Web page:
Additional Dounreay particles work recommended
Additional sampling has been recommended of beaches near the Dounreay nuclear power site to help in the detection of radioactive particles.
Sand-sized fragments of irradiated nuclear fuel were flushed into the sea from the site in the 1960s and 1970s.
Work to clean up the particles began in the 1980s, after fragments were found washed up on the foreshore at Dounreay.
The continuation of this work, with additional sampling, has been recommended in a new report.
The report by Scottish Environment Protection Agency (Sepa) said monitoring for particles on the foreshore and also at Sandside Beach, which has been done for many years, should continue for the foreseeable future.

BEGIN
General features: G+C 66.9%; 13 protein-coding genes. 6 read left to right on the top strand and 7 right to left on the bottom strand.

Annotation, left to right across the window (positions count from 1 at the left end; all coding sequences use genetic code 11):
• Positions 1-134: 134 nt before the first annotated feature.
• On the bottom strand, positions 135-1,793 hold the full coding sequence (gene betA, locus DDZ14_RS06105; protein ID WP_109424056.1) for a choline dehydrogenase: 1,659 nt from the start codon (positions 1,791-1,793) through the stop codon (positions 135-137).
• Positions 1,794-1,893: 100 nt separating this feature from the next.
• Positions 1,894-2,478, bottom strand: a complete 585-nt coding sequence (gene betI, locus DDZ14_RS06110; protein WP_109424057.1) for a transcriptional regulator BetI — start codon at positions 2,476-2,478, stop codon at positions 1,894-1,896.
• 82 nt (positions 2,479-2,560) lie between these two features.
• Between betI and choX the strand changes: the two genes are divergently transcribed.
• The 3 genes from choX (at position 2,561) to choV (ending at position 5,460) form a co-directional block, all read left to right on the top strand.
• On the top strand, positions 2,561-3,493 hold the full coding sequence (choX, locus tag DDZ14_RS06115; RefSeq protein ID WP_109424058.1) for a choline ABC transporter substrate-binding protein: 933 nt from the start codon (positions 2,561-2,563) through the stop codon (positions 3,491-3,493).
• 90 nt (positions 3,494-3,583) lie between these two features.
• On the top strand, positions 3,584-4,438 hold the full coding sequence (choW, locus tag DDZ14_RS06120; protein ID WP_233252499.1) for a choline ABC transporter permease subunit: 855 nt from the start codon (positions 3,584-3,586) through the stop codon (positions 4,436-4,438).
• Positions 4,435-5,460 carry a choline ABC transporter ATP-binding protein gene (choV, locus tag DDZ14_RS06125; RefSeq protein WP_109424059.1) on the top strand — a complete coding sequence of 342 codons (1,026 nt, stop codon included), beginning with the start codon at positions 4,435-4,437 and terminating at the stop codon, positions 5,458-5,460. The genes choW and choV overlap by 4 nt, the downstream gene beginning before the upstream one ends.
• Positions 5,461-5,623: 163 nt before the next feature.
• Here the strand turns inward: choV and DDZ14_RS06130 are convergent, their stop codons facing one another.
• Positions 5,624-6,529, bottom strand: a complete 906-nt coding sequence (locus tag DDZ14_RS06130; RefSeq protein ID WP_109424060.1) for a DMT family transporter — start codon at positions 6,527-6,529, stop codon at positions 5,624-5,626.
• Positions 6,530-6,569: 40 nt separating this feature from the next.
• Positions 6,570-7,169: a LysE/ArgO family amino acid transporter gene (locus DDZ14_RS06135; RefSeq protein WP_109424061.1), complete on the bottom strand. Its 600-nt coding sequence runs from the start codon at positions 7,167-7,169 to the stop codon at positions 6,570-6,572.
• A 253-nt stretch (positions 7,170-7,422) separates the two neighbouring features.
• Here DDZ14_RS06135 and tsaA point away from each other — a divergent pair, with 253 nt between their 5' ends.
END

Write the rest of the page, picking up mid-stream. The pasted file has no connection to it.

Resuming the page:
But Sepa said equipment used to detect the fragments should be upgraded to improve detection rates, and also to better find more deeply buried particles.
The agency has further recommended the taking of more samples than taken previously and that monitoring be done in May and again six months later at Strathy Point and Murkle Beach.
In the report, Sepa said work done since the 1990s to 2012 to recover particles from the seabed appeared to have successfully reduced "depleted" the number of particles that came to rest there.
Sepa said the monitoring of the beaches would help to confirm if that was the case.
Dounreay, near Thurso, is in the process of being decommissioned.